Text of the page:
Lizzie, like most toddlers, was eager to grow up and start doing the things she saw the big people doing. Of course, she needed to learn a little more stamina and perseverance. She needed to learn how to stick with a task until it’s done, not just until her mood changed.
To do what is good - to help others even when we don’t feel like it - is one way of charming our heavenly Father. And even though we will never be able to serve perfectly, or even finish the task completely, He is still charmed by our desire to grow up and be like Him.
In the gospels, we’ve read the stories of our Savior ministering to the needy, and reaching out to the lonely. May we have the eagerness sometimes demonstrated by the little ones, and ask: “Daddy - I help? I do it?”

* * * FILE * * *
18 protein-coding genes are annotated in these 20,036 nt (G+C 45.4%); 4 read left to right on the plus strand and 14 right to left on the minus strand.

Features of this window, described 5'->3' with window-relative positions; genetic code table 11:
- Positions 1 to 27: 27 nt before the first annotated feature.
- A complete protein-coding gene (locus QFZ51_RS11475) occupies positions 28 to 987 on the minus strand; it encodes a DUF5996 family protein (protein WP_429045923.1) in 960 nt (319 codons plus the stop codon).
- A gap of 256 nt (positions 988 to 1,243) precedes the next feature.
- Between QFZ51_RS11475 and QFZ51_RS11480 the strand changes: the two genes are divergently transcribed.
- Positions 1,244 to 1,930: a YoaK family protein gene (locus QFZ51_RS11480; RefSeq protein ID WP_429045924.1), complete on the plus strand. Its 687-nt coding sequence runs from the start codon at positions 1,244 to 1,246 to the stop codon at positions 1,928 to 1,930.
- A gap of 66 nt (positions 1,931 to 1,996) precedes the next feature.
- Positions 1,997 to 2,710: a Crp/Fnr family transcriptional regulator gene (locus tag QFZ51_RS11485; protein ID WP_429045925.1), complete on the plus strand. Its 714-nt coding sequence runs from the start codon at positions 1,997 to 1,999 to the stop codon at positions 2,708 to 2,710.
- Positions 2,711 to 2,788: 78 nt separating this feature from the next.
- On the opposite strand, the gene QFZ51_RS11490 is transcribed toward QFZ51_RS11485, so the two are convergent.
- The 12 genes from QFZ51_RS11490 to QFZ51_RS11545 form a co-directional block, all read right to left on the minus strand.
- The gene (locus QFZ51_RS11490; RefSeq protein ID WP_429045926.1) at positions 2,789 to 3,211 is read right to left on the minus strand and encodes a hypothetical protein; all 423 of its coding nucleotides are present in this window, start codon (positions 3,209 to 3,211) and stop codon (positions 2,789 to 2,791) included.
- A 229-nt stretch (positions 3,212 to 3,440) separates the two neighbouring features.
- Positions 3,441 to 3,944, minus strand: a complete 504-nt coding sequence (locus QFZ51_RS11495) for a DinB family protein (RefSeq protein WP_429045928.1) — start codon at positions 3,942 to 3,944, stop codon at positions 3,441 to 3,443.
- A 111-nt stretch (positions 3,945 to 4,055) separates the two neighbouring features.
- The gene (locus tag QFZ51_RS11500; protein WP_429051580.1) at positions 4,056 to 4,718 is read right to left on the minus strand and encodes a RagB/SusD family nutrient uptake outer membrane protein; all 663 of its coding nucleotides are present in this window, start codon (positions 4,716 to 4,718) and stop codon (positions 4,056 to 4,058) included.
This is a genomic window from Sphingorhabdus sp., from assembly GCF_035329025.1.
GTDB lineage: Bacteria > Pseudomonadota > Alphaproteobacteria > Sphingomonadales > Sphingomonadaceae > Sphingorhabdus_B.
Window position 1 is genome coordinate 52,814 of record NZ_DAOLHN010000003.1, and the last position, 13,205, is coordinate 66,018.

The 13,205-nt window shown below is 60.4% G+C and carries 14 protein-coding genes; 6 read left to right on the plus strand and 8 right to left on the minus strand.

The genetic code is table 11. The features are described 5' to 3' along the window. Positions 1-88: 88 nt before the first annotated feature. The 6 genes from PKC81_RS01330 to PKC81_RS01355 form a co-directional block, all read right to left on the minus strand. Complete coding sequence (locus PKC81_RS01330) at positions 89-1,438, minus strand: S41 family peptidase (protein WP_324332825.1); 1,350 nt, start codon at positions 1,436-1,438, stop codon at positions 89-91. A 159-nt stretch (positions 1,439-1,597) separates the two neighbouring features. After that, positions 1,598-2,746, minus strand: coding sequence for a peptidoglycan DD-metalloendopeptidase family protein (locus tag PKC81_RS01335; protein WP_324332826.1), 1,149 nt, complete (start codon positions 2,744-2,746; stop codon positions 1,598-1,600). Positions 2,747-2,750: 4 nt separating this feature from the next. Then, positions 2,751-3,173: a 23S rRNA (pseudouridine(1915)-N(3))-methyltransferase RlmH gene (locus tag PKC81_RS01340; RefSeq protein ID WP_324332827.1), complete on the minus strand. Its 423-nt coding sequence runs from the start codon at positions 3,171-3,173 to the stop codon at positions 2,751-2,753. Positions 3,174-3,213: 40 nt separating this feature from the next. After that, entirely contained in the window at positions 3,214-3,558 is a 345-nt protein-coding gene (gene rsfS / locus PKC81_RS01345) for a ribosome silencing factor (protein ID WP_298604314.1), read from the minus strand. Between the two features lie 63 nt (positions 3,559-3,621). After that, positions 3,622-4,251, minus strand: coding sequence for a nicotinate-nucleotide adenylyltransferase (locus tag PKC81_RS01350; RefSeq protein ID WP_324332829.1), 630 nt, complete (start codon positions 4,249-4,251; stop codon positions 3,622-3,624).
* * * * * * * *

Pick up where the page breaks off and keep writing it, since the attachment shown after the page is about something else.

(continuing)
By His Spirit, we can know the joy of helping out and growing up. After all, we are made in God’s image. God’s DNA is in us.
Yours in Christ,
Pastor Matthew



From the Pastor's Desk:


Once more, we are entering the season of Lent, in which the church focuses on Jesus’ journey to the cross. Although Jesus is the world’s greatest teacher, He did not come to earth simply to give us training and information. He came to surrender His life on the cross in order to make things right between God and humanity. The cross is a complicated mystery, worthy of our reflection. The cross is at the center of the Christian’s faith.